Bioresonance therapy was invented in 1977 and marketed as MORA-therapy by the German Franz Morell and his son-in-law, engineer Erich Rasche and was named after them (MOrell RAsche). This method is based on former radionics introduced in the USA during the 1920s. It is not part of scientific medicine, due to an absence of evidence. Some of the machines contain an electronic circuit measuring skin-resistance, akin to the E-Meter used by Scientology, which the bioresonance creators sought to improve. Bioresonance has nothing in common with biofeedback concepts.
Mode of operation Edit
Descriptions are obscure. Usually electrodes, linked to a box, are applied to the patient's skin. According to the manufacturer of these devices, they emit alternating currents which are healing. The manufacturers describe cells as objects having a natural resonance (i.e. bio-resonance.) Such frequencies are not viewed as efficacious by modern medicine.
Due to the electrical interference of the signals generated by everyday equipment and the range of frequencies utilised, the response is sometimes read though an extended period, in order to average it and increase the accuracy of the results. In some of these devices a modern signal processing technique, usually PC-based, is able to analyse the multiple parameters of the response and interpret the results. The analyst is then supposedly able to make an assessment/summary of the physical and mental health of the patient.
Practitioners also say they can treat disease using this therapy, claiming they can stimulate a change of bioresonance in the cells, reversing the change caused by the disease. The devices would need to be able to isolate and pinpoint pathogen's responses from the mixture of responses the device receives via the electrodes. Transmitting these transformed signals over the same electrodes is claimed to generate healing signals that have the curative effect. With this method of diagnosis and treatment, practitioners claim to be able to detect and cure a variety of diseases and addictions without drugs. The given mode of operation (pathogenic signals in opposition to healthy ones) is linked to similar concepts in Traditional Chinese Medicine, especially acupuncture.
Detection and healing Edit
Example of symptoms or features that are claimed to be detected:
- Energy level / Vitamin deficiencies / Cell oxygenation
- Mental health / Stress / Adrenal activity
- Hormonal disorders / Immunity response
Examples of diseases that it's claimed are possible to heal with this method:
- Sleep disorders
- Chronic pain
- Chronic Fatigue Syndrome (CFS)
- Hormonal disorders
- Psychosomatic illness. A placebo-controlled study was conducted, but only on twenty people.
Bioresonance is a controversial subject. Due to the obscure description of how it operates, it has been called pseudoscience. Scientific studies did not show effects above that of the placebo effect.
There are also proven cases of online fraud with a practitioner making false claims that he had the ability to cure cancer, and that his clients did not need to follow the chemotherapy or surgery recommended by medical doctors, which can be life-saving. Ben Goldacre ridiculed the BBC when it reported as fact a clinic's claim that the treatment had the ability to stop 70% of clients smoking, a better result than any conventional therapy.
In the USA, The FDA classifies "devices that use resistance measurements to diagnose and treat various diseases" as Class III devices, which require FDA approval prior to marketing. Some of these devices have been banned from the US market.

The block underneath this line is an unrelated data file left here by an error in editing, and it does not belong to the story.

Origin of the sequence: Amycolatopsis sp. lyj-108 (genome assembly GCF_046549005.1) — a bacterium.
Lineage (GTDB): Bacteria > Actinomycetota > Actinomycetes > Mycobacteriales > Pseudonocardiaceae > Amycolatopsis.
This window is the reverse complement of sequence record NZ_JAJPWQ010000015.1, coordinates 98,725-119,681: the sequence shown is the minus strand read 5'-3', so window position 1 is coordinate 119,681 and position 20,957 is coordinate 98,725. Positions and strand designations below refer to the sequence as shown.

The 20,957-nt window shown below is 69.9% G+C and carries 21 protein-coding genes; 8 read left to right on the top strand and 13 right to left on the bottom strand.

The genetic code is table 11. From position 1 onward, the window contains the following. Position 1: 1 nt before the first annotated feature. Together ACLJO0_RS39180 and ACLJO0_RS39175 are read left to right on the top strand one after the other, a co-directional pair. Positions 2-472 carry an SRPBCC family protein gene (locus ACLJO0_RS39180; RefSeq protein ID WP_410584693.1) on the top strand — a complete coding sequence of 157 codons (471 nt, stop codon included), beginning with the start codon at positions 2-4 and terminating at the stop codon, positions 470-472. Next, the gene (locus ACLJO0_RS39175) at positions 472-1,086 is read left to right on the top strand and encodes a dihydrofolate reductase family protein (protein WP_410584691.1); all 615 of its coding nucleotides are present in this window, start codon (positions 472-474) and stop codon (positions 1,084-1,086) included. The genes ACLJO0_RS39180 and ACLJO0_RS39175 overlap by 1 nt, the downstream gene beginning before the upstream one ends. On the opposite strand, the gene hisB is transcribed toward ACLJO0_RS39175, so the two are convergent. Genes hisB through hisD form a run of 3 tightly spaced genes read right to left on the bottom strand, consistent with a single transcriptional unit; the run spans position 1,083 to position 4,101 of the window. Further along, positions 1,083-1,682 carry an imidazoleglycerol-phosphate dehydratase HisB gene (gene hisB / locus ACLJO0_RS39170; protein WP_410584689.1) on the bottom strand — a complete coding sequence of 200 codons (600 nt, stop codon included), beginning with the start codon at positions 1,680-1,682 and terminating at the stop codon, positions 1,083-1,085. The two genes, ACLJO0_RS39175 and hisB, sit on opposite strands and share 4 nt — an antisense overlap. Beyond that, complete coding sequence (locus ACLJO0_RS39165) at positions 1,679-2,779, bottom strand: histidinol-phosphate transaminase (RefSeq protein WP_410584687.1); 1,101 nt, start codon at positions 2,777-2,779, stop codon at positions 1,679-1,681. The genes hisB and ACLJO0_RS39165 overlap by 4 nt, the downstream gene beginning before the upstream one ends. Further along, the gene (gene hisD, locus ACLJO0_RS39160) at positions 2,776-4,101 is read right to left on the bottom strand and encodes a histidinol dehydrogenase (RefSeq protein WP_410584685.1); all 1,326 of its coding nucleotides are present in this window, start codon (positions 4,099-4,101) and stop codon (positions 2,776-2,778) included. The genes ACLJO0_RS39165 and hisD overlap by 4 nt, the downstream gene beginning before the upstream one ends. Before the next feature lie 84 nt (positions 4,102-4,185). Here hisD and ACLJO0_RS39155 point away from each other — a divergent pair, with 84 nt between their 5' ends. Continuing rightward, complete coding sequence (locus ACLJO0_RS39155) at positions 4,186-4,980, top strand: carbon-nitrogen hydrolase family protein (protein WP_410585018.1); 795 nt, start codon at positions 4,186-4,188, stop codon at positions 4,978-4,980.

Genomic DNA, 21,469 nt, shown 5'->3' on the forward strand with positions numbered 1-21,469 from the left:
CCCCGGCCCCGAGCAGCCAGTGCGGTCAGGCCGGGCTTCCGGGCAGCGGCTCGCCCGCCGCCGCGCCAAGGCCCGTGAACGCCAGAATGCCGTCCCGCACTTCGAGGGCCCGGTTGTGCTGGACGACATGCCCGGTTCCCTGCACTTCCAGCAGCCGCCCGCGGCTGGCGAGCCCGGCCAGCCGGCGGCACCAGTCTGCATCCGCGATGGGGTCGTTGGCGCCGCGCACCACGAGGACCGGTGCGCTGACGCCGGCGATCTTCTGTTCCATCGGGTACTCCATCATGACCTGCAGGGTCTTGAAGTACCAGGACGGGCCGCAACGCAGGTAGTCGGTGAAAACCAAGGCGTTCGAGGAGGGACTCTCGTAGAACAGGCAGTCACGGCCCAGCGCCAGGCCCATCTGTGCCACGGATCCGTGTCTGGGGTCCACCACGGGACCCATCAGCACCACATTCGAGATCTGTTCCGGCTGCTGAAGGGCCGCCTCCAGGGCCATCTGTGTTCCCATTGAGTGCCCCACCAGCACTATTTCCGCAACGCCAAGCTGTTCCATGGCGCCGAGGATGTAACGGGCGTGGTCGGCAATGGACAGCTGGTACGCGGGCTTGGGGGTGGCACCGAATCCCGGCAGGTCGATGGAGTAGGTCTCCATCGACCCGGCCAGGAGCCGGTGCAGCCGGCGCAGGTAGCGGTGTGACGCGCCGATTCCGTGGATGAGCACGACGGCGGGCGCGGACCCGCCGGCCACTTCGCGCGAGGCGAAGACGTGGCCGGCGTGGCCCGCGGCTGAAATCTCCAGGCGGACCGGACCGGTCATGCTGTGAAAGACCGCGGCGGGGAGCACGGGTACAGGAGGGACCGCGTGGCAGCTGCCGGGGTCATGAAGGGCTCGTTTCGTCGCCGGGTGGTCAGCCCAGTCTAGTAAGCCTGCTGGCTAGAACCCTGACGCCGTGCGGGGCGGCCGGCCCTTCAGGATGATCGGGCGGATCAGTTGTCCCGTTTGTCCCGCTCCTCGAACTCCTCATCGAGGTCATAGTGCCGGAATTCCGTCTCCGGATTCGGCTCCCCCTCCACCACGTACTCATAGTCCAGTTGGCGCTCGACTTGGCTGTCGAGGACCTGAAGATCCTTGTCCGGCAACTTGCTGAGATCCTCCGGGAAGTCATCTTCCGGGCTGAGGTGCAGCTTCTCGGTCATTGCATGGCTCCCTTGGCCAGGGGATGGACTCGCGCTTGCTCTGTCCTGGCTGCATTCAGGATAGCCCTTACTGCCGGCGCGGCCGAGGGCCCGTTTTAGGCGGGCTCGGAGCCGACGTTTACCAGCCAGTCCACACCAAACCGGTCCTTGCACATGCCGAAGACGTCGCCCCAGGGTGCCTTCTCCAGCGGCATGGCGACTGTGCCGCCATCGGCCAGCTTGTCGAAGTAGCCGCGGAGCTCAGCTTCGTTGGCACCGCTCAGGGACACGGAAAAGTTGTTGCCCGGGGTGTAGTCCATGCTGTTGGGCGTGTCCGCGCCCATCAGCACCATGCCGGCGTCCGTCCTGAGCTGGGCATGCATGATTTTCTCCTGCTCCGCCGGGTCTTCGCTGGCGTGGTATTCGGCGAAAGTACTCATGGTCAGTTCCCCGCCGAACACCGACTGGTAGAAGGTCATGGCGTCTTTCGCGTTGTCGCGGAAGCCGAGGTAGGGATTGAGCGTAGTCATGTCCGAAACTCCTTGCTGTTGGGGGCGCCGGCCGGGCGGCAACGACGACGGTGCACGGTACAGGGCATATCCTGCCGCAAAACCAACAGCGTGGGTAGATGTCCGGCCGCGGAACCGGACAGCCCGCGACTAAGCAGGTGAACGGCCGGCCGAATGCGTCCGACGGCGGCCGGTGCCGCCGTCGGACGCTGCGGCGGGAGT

- ↑ Unproven techniques in allergy diagnosis
- ↑ http://www.bioenergeticmedicine.org/CoRe-System/Main/FAQ.htm BioenergeticMedicine FAQ
- ↑ Ernst E (June 2004). "Template:Link". Forschende Komplementärmedizin und klassische Naturheilkunde = Research in complementary and natural classical medicine 11 (3): 171–3. doi:10.1159/000079446. PMID 15249751, http://www.ncbi.nlm.nih.gov/sites/entrez?cmd=Retrieve&db=PubMed&list_uids=15249751&dopt=Abstract.
- ↑  Placebo-controlled study of the effects of a standardized MORA bioresonance therapy on functional gastrointestinal complaints
- ↑  Bioresonance, a study of pseudo-scientific language
- ↑ Schöni MH, Efficacy trial of bioresonance in children with atopic dermatitis.,Arch Allergy Immunol. 1997 Mar;112(3):238-46
- ↑ Wandtke F,Biorensonanz-Allergietest versus pricktest und RAST,Allergologie 1993,16 S.144
- ↑ Wille A, Bioresonance therapy (biophysical information therapy) in stuttering children, Forsch Komplementarmed. 1999 Feb;6 Suppl 1:50-2
- ↑ Wüthrich B, unproven techniques in allergy diagnosis, j invest clin immunol, 2005,15 86-90
- ↑ Hörner M,Bioresonanz: Anspruch einer Methode und Ergebnis einer technischen Überprüfung, Allergologie,1995,18 S. 302
- ↑ Kofler H,Bioresonanz bei Pollinose. Eine vergleichende Untersuchung zur diagnostischen und therapeutischen Wertigkeit,Allergologie 1996,19 S. 114
- ↑ Niggemann B,unkonventionelle Verfahren in der Allergologie. Kontroverse oder Alternative ? Allergologie 2002,25 S. 34
- ↑ Schultze-Werninghaus,paramedizinische Verfahren: Bioresonanzdiagnostik und -Therapie,Allergo J,1993,2 40-2
- ↑ http://www.consumeraffairs.com/news02/biores.html "BioResonance" Promoter Settles Charges
- ↑ http://www.guardian.co.uk/science/2005/nov/12/badscience.uknews Who's holding a smoking gun to bioresonance?
- ↑  Unbreak your health, p29
See also Edit
- An overview of the pseudoscience behind "bioresonance therapy": "Electrodiagnostic" Devices
- "Bioresonance feedback" - Description of the subject, including references to Morell and Rasche, by practitioner Jeremy E. Kaslow, M.D., F.A.C.P., F.A.C.A.A.I
- New Zealand website describing potential of bioresonance in "quit smoking" and "weight loss" therapy
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